Poem: As If You Knew

Picture from Mass MoCA museum

As If You Knew.

A long hallway, brick and aged wood,
brightly lit, pictures on the wall.
Local places mostly,
A few from foreign lands,
places, all of them, where you have traveled,
all of them strange and new once,
familiar now. Good memories,
even the ones that were not so good in the moment,

a long hallway, brick and aged wood.
You are in no hurry to finish your walk
to the dark door at the end.
You would prefer to linger here
than go through yet another door
to another land that is strange to you.
You adapt well, but it has become tiring
that adapting. You wonder how many mysteries
and their solving you have left in you.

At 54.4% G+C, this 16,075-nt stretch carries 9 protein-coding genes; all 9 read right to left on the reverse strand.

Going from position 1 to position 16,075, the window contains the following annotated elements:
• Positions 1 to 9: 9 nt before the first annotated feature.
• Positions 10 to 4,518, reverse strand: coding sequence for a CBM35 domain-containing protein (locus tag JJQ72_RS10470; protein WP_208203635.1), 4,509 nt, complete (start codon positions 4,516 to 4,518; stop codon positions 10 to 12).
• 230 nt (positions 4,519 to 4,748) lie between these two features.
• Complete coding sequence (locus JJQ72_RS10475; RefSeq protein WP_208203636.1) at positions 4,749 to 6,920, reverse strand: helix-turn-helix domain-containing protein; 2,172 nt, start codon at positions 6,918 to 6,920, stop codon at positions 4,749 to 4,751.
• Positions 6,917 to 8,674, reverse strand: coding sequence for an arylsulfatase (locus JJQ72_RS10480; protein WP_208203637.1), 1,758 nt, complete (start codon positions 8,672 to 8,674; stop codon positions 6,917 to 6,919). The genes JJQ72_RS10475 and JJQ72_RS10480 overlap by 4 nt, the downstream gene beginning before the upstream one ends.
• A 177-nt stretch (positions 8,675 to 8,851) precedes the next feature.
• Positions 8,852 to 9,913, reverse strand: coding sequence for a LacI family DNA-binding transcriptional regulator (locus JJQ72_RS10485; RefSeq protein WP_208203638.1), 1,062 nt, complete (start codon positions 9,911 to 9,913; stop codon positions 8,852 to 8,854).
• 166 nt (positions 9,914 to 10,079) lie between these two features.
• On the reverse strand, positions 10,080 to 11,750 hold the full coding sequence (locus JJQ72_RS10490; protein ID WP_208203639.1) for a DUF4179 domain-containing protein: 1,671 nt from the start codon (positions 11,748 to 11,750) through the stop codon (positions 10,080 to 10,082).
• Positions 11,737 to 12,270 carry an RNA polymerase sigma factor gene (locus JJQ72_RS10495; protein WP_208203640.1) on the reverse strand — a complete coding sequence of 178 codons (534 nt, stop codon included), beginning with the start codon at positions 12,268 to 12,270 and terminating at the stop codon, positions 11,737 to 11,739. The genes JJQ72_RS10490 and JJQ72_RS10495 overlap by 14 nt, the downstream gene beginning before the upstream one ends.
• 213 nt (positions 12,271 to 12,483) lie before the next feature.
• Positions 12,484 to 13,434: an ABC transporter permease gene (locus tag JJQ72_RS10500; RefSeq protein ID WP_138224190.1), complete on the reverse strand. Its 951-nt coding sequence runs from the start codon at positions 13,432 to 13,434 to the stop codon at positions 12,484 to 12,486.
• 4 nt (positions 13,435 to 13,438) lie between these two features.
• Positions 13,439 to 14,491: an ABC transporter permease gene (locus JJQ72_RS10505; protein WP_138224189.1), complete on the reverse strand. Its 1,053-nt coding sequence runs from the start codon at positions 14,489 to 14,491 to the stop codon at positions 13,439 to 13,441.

Then, as you reach the last photograph on the wall,
you laugh at yourself, at your reticence,
at how you repeat this one bit of your history,
over and over, like an old man without a memory.

But you have a memory. It is here on these walls.
All the closed doors to strange lands you have entered
are where these pictures came from in the first place.
You straighten the last picture, still chuckling,
and walk through the dark door
as if you knew.

About this poem.

I have spent the past few months living in the midst of a good place in life, but just as strong, with a sense of change I cannot see or quantify. It’s not the first time.


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